Following on the heels of the post I put up a couple of days ago titled “Does God Expect The Gentile Believer In Yeshua To Obey Torah Today?“, I think now is as good a time as ever to address what Paul really meant when he used the phrase “putting yourself under the law“.
The first thing you need to understand is when Paul said “putting yourself under the law“, he was NOT talking about whether or not to obey the Torah commands.
It wouldn’t make any sense if he was.
Because think about it, the Torah includes commands such as “Honor your mother and father“, “Do not murder“, and “Do not commit adultery” etcetera.
Is Paul now saying that such commands which are the foundation of morality in a civilized society no longer valid?
Of course not.
So let’s get this through our heads.
Paul was NOT talking about whether or not to obey the instructions, teachings and commands of the Torah.
He was addressing the question of whether a gentile had to formally convert to traditional Judaism as it existed in its day in order to gain membership to the body of Messianic believers (which were all Jewish).
And Paul’s answer to that question was a definite NO.
Paul made it clear that not only was conversion to Judaism not required, but to do so would have been counterproductive to God’s plan to create ONE body unto Himself.
So first, let’s make sure we understand this point clearly.
How a gentile is to gain admission to the Kingdom of God (what Paul termed the true or spiritual Israel) is one thing and how to live AFTER one has gained admission to the kingdom is another matter altogether.
Paul was addressing the former and not the latter when he said “putting oneself under the law“.
“Putting Oneself Under the Law” does NOT, and I repeat DOES NOT mean “obeying Torah”.
Now let’s talk about why Paul was adamantly opposed to a gentile formally converting to traditional Judaism in order to become a member of the body of Messianic believers.
Here’s the thing.
If a gentile attempts to gain admission to the Messianic Kingdom of God by converting to Judaism, it puts himself in kind of awkward position with God.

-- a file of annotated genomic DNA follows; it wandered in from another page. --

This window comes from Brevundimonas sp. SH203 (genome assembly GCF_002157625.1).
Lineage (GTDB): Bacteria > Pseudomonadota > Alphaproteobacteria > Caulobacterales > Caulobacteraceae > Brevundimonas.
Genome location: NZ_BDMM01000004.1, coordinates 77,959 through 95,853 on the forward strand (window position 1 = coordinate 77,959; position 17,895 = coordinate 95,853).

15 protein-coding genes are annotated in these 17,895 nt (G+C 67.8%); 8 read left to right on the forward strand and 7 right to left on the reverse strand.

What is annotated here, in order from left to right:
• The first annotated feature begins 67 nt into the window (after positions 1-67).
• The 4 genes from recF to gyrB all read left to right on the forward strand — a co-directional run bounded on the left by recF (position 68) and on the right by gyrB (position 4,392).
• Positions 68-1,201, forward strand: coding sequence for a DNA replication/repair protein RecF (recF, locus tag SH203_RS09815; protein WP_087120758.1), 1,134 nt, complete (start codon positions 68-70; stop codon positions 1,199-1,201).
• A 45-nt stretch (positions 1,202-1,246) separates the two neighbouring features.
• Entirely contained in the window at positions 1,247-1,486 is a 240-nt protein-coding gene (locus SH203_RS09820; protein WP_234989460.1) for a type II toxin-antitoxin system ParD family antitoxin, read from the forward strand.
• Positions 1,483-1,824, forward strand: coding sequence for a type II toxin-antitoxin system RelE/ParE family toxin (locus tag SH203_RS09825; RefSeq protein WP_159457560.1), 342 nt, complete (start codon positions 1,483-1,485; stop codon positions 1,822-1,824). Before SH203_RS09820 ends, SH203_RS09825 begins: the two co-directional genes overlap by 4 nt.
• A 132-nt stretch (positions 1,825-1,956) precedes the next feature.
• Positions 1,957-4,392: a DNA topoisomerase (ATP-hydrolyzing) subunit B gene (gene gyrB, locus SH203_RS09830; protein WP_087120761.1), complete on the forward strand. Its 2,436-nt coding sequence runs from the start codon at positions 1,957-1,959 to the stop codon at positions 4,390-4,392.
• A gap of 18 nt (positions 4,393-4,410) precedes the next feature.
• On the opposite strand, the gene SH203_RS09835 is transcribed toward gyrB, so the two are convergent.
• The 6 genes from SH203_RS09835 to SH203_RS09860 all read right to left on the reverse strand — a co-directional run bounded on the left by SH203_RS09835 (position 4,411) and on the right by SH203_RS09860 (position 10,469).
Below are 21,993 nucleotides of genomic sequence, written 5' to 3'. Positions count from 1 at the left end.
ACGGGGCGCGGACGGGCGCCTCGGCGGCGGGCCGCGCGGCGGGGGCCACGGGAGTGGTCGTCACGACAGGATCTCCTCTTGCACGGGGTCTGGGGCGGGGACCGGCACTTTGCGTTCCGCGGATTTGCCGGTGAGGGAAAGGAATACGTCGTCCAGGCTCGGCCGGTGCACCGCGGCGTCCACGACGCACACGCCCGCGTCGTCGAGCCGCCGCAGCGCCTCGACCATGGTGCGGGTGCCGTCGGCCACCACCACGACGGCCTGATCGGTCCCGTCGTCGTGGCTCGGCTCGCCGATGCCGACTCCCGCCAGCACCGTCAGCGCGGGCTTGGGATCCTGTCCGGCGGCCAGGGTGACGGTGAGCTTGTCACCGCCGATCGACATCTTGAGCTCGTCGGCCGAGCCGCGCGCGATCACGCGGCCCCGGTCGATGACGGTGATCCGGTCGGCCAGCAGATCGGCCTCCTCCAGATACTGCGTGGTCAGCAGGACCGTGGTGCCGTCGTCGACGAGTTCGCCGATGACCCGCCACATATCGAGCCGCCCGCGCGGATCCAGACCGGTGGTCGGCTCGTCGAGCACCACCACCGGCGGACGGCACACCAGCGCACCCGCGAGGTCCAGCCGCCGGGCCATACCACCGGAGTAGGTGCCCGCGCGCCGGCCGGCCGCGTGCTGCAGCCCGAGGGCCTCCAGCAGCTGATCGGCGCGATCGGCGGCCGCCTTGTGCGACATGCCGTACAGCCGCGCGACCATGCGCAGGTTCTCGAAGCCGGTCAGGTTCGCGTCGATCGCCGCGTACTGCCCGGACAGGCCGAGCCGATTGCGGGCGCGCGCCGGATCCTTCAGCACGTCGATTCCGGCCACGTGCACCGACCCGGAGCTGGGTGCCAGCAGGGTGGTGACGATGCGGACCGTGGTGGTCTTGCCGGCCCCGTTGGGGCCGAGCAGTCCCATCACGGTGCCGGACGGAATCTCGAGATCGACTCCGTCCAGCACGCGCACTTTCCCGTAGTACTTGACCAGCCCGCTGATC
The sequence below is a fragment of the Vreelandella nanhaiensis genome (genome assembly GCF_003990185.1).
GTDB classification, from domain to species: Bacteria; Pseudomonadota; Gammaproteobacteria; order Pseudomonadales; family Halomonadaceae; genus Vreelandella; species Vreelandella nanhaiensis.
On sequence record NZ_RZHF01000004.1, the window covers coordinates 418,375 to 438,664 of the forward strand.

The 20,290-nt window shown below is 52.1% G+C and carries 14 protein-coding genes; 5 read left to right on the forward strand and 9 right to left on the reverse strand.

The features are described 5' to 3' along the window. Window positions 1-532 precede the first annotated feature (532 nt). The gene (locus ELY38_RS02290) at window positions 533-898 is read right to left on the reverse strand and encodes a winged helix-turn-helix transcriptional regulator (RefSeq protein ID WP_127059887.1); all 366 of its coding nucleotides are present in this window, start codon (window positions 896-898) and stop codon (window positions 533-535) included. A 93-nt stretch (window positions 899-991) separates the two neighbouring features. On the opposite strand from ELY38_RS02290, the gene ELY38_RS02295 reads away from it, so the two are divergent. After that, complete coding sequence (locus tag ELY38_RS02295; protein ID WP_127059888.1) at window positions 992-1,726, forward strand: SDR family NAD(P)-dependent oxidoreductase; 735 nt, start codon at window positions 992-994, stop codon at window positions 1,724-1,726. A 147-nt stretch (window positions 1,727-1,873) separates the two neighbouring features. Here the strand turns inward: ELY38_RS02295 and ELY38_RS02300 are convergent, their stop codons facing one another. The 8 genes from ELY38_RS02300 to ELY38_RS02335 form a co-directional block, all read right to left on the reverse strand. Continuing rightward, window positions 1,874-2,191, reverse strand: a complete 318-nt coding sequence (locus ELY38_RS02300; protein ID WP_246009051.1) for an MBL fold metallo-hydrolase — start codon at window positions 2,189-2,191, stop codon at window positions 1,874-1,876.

Recall this verse from Leviticus.
“The land must not be sold permanently,
because the land is mine and you reside in my
land as foreigners and strangers.”
Really think about the implications of that verse.
God is literally telling the Israelites, “The land of Israel is MY possession and by divine fiat I’m just renting it out to you“.
Here’s what I see (and I could be wrong).
What I see God telling the Israelites is, “I have given you rights and I have chosen you to be under my divine protection but you are still GERIM to me”.
In other words, when God says to the Israelites “You are as foreigners and strangers to me“, in a sense He seems to be saying “You are NOT yet on an equal footing with me.”
God seems to be telling His Chosen People that in my Kingdom of God, you are still second-class citizens.
Just as the gentile GERIM in ancient Israel was considered a second-class citizen (although simultaneously considered an honored and protected guest), on a different level of intimacy, God’s Chosen People the Israelites were also considered as GERIM or “foreigners” and “strangers” just sojourning with HASHEM.
To put it simply, Israel not yet attained the level of first-class citizenship which would be realized with the coming of the Messiah.
Now contrast everything I just said with what Paul says about a gentile believer in Yeshua.
“Consequently, you are no longer foreigners and strangers, but fellow citizens with God’s people and also members of his household, built on the foundation of the apostles and prophets, with Messiah Yeshua himself as the chief cornerstone.”-Ephesians 2:19
Speaking directly to the gentiles, Paul is telling them you are no longer GER but fellow citizens with God’s people.
And who are “God’s people“?
In this context, I would think Paul is referring to Jewish believers in Messiah.
Let’s not forget that ALL the early believers were Jewish.
EVERY. ONE. OF. THEM.
In the upper room at Pentecost when the Holy Spirit came down in power, every person in that upper room was Jewish, there wasn’t a gentile in the bunch.
In fact, as far as the early Messianic believers were concerned, they didn’t even think a gentile could be saved.
It wasn’t even on their radar.
That’s how Jewish this whole new Messianic faith was.
So let’s get back to the question of why Paul was opposed to the gentile undergoing a traditional conversion to Judaism.
Paul was trying to say that a gentile who tried to enter the Messianic Kingdom by converting to Judaism made himself as a GER to God just as the Israelites were GER to God in Moses’ time.
Did you get that?
I hope you did, because this is key!
Let me say it another way.
If a gentile converted to Judaism, his status became the same as every other native born Jew.
In other words, he became a GER sojourning with God, as Leviticus 25:23 says in referring to the Israelites.
So Paul’s whole point was why in the hell would you wanna do that when you can become a 1st Class citizen with all the accompanying rights and privileges in the Kingdom of God through faith in Messiah?